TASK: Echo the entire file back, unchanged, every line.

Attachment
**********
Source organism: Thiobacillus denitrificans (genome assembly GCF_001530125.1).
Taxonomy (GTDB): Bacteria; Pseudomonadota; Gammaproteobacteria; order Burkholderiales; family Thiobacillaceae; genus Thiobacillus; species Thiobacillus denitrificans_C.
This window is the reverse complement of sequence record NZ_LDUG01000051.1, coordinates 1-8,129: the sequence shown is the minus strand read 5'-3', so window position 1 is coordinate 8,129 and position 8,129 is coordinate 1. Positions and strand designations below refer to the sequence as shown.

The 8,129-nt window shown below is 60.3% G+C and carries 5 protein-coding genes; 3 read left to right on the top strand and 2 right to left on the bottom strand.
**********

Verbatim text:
Source organism: Thiobacillus denitrificans (genome assembly GCF_001530125.1).
Taxonomy (GTDB): Bacteria; Pseudomonadota; Gammaproteobacteria; order Burkholderiales; family Thiobacillaceae; genus Thiobacillus; species Thiobacillus denitrificans_C.
This window is the reverse complement of sequence record NZ_LDUG01000051.1, coordinates 1-8,129: the sequence shown is the minus strand read 5'-3', so window position 1 is coordinate 8,129 and position 8,129 is coordinate 1. Positions and strand designations below refer to the sequence as shown.

The 8,129-nt window shown below is 60.3% G+C and carries 5 protein-coding genes; 3 read left to right on the top strand and 2 right to left on the bottom strand.